Strict Adherence to Flood Insurance Policy Requirements is Crucial to Obtaining Recovery

willow-1385791-1024x766The National Flood Insurance Program, or NFIP, was Congress’ approach to providing flood coverage at affordable rates. Generally, through the program homeowners can buy a Standard Flood Insurance Policy, or SFIP, from the Federal Emergency Management Agency, or from private insurers. According to the Court of Appeals for the Fifth Circuit, the SFIP outlines the conditions and requirements under which federal funds may be distributed to eligible policyholders. See Marseilles Homeowners Condo. Ass’n, Icn. v. Fidelity Nat’l Ins. Co., 542 F.3d 1053, 1054 (5th Cir. 2008). It is these requirements, or rather not following them to the letter, that sometimes stop homeowners from receiving their coverage.

Ron and Patricia Ferraro own a house at 133 Somerset Road, in Laplace, Louisiana. They had an SFIP from Liberty Mutual. Unfortunately, Hurricane Isaac in 2012 caused extensive damage to their home; nonetheless, their insurance policy with Liberty Mutual was in effect.

The Ferraros filed a claim for benefits, and Liberty Mutual sent an independent adjuster. The adjuster recommended a payment of $103,826 and prepared a proof-of-loss form in this amount. The Ferraros signed and submitted this form along with a signed proof-of-loss form. Important to their case, they also included a handwritten note stating that they would send supplements later. Liberty Mutual paid the full amount of $103,826.

The Ferraros then hired a public adjuster to further evaluate the damage to their home. They received a report valuing their loss at over $320,000. The Ferraros submitted this second report to Liberty Mutual but did not submit a second signed and sworn proof-of-loss form. A Liberty Mutual adjuster told them no additional forms were necessary. Unfortunately, Liberty Mutual did not make any other payments in addition to the initial $103,826.

As a result, the Ferraros sued Liberty Mutual for the additional $320,000. In the trial court, Liberty Mutual argued that the court should not hear the case because the Ferraros did not comply with the SFIP requirements. Specifically, the law required policy holders to provide a completed, signed, and sworn-to proof of loss.

The trial court agreed with Liberty Mutual in that the NFIP required strict compliance to policies. The court concluded that the Ferraros could not sue Liberty Mutual because they did not provide the second signed and sworn-to proof of loss along with the public adjuster’s report. In the end, the court decided there was nothing of material to try because Liberty Mutual was correct in that the NFIP required strict compliance, and that the Ferraros failed to comply with the Program’s requirements.

A good attorney familiar with SFIP requirements would have recognized the required forms and procedures. Specifically, SFIP and FEMA state that a policyholder must send a proof of loss signed and sworn to by the policyholder. This proof of loss must include several pieces of information, including the date and time of the loss and a brief explanation of how the loss happened. 44 C.F.R. pt. 61, app. A(1) art. VII sec J (2009). The law also does not allow one to recover unless they have complied with all the terms of the policy.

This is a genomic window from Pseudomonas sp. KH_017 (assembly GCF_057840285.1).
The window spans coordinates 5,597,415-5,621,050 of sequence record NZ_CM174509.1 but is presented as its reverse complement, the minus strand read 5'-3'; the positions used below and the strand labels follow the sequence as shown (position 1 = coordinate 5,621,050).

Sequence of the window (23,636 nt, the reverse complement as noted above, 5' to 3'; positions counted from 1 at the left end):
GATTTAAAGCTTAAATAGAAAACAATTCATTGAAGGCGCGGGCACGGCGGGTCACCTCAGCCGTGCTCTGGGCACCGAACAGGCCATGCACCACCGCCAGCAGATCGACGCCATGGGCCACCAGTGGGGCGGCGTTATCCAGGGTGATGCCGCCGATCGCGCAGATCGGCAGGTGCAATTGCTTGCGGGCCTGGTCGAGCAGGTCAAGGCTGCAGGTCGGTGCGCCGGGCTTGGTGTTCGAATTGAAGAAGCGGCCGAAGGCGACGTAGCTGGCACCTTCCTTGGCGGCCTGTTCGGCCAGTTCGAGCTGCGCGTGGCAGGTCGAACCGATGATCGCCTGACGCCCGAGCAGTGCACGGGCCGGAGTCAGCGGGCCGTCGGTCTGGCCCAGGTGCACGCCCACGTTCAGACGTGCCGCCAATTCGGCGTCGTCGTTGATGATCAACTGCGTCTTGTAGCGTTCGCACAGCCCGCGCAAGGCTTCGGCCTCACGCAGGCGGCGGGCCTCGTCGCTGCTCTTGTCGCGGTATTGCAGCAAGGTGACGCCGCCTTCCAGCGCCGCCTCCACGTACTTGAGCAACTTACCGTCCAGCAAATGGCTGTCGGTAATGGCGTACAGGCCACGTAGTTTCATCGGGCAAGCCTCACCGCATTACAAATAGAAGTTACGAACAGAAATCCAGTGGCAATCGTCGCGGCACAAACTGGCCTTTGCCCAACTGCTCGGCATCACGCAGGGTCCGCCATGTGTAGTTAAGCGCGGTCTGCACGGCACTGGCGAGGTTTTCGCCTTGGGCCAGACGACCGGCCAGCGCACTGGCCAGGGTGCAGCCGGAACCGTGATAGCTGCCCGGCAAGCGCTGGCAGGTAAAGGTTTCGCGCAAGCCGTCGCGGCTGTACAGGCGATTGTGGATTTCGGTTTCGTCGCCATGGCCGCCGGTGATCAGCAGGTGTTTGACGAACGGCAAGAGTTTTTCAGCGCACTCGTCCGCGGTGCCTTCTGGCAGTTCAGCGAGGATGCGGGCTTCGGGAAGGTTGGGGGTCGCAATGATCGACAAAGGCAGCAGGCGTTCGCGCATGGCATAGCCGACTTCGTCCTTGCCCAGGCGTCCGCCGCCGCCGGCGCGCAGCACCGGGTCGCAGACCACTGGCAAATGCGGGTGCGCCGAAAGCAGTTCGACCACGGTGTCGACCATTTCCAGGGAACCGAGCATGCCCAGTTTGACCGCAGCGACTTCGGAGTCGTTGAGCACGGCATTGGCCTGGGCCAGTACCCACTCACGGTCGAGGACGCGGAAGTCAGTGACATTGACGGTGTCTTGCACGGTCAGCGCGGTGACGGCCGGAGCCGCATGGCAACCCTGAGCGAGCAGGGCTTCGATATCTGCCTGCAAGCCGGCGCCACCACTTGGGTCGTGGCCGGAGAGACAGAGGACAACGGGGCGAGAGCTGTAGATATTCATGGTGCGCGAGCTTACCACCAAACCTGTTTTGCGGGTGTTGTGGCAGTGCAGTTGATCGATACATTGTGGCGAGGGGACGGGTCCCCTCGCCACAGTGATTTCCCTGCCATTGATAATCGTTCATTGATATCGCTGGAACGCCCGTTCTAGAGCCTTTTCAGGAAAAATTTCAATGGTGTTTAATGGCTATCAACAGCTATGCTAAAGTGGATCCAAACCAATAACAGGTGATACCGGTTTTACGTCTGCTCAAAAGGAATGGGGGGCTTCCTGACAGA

The Ferraros, however, did not agree with the trial court’s reasoning and appealed the case to the United States Court of Appeals for the Fifth Circuit. They argued that they met the requirements under the SFIP when they filed the first signed and sworn statement and because they informed Liberty Mutual that a supplement would follow. In other words, they contended that a second signed form was not required because they were seeking additional benefits, and not separate and different claims.

The Fifth Circuit looked at decisions from other circuits and found cases with similar backgrounds where the courts decided that the SFIP did, in fact, require strict compliance. Subsequently, the Fifth Circuit agreed with the trial court and concluded that the policy required a second proof of loss, sworn to and signed, which the Ferraros failed to submit.

The Ferraros did not give up. They further argued that they relied on Liberty Mutual’s adjuster, when the adjuster told them that they did not have to file any special forms along with their supplement. As part of their appeal, the Ferraros pointed to an email from Liberty Mutual’s adjuster.

The Fifth Circuit noted that the Ferraros did not present this email to the trial court. This failure was an important point because submitting new evidence on the appellate level must follow certain requirements. One of these requirements is that the Ferraros had to convince the court that the email was new evidence and that they could not have discovered it earlier through a diligent search. See Johnson v. Diversicare Afton Oaks, LLC, 597 F.3d 673, 677 (5th Cir. 2010). The Ferraros failed to meet this requirement. They did not show the court that the email was new evidence, and they did not show that it would have been difficult to find it even with diligence.

In the end, the Fifth Circuit concluded that the trial court reached the proper conclusion. Unfortunately, the Ferraros were denied full recovery because they did not adhere to policy requirements and to general court rules and procedures. These missteps could have and probably should have been, avoided.


Written by Berniard Law Firm Blog Writer: Issa Aweel

Additional Berniard Law Firm Articles on Insurance Claims: Flood Policy Claim Disputes

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